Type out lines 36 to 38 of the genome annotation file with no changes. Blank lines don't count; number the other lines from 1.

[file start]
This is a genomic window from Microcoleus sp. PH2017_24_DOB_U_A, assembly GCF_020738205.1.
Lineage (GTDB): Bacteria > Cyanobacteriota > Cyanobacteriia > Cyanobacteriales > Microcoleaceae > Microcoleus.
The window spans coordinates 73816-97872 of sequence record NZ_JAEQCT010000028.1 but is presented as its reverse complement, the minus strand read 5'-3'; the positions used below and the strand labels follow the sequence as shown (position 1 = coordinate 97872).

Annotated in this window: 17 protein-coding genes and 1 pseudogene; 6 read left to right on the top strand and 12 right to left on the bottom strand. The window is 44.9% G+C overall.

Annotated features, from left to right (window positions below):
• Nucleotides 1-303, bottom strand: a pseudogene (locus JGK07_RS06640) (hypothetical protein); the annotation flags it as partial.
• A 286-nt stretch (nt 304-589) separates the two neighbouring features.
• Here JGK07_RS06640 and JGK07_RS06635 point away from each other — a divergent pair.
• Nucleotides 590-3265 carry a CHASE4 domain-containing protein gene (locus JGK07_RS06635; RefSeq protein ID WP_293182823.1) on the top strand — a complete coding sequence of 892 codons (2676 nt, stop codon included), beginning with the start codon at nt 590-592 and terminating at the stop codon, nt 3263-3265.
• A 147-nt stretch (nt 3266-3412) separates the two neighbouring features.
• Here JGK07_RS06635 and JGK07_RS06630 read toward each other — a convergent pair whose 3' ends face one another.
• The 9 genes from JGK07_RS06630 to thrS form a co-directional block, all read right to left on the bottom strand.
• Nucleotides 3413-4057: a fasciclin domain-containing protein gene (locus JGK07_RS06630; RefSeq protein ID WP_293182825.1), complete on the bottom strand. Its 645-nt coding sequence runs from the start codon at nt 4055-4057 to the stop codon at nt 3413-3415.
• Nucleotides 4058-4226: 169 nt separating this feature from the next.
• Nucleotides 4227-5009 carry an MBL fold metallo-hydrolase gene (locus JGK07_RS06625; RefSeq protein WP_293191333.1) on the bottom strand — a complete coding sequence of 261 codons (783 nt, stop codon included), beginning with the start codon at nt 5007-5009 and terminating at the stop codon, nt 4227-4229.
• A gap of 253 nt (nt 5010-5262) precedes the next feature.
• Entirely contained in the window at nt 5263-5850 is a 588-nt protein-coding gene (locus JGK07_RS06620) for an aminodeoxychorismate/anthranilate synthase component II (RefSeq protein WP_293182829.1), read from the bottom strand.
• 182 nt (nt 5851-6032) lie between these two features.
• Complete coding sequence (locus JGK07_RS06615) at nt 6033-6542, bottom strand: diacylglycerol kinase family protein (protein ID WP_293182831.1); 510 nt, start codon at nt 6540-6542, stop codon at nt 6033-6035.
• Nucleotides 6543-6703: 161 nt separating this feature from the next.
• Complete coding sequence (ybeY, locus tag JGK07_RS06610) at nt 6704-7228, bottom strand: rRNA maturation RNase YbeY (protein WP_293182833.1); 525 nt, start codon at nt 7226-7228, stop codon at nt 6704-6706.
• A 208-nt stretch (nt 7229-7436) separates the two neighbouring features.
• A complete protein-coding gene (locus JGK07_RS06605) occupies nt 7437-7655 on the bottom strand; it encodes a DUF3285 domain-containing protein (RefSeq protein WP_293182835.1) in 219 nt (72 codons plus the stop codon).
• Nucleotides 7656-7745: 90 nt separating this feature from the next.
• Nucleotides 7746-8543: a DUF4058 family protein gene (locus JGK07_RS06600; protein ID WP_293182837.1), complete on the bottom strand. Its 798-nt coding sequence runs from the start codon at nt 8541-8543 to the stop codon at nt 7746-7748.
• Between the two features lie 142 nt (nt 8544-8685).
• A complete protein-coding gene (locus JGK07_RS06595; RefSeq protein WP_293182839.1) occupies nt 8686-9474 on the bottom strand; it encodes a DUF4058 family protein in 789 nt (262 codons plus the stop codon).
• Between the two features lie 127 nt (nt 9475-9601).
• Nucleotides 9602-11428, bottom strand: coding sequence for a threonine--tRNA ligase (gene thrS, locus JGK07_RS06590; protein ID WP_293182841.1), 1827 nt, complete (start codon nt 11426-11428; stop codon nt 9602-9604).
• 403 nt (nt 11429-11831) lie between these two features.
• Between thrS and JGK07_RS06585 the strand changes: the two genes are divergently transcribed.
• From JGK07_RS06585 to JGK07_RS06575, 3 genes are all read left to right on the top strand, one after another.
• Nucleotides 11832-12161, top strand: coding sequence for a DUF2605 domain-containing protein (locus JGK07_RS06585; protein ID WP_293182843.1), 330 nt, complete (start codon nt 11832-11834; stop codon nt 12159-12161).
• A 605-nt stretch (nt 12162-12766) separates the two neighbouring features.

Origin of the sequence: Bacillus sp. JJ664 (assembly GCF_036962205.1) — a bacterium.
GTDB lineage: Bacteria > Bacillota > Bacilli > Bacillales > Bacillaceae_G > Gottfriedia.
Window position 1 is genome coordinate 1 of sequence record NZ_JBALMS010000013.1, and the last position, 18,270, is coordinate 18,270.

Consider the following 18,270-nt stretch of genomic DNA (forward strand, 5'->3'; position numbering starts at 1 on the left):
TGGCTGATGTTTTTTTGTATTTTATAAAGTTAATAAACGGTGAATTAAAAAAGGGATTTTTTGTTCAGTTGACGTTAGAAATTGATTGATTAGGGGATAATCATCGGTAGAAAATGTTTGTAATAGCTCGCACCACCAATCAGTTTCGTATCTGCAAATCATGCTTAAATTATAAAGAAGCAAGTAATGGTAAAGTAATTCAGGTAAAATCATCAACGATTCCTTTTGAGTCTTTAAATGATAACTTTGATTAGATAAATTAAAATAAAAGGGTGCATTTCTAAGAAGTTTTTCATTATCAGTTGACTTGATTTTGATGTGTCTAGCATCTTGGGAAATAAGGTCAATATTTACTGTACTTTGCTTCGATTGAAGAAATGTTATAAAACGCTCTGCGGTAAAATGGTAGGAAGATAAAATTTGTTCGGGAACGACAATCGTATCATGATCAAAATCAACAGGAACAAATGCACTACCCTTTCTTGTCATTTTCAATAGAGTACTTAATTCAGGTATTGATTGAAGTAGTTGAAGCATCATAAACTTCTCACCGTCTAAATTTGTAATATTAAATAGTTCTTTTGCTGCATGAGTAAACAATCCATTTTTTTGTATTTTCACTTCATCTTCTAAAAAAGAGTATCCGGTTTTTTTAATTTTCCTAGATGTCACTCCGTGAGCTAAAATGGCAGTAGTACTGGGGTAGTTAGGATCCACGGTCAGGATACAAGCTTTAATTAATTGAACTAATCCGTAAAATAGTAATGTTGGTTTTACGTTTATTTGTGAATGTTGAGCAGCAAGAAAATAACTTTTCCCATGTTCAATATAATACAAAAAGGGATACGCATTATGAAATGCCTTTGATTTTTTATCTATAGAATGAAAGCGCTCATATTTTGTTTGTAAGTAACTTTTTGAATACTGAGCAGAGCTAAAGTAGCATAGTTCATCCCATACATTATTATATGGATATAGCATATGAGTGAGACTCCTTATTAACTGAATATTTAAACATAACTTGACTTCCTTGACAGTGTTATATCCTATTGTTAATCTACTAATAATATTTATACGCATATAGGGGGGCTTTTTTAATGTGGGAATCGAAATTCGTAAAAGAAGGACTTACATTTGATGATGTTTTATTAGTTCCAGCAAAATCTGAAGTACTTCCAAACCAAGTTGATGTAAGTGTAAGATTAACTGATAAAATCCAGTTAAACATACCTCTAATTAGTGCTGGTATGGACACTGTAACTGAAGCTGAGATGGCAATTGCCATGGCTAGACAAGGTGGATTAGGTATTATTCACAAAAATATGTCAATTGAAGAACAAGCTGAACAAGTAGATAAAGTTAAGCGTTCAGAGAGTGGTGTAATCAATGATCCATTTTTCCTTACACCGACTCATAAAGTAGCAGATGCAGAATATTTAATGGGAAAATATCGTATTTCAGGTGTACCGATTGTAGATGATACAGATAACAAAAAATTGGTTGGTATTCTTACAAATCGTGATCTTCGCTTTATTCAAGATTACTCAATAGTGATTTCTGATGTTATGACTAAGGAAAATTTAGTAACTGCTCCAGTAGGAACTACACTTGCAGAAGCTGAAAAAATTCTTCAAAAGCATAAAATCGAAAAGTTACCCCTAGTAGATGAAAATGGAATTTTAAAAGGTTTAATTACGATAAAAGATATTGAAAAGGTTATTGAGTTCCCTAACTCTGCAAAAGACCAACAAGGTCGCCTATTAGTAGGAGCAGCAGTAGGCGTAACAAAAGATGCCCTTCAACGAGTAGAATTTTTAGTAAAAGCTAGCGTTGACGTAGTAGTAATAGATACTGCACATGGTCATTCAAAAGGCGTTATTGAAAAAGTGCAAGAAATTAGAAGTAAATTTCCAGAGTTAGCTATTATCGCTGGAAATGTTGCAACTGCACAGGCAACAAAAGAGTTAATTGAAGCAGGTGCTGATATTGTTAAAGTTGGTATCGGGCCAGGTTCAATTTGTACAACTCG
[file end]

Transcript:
GTDB lineage: Bacteria > Bacillota > Bacilli > Bacillales > Bacillaceae_G > Gottfriedia.
Window position 1 is genome coordinate 1 of sequence record NZ_JBALMS010000013.1, and the last position, 18,270, is coordinate 18,270.

Consider the following 18,270-nt stretch of genomic DNA (forward strand, 5'->3'; position numbering starts at 1 on the left):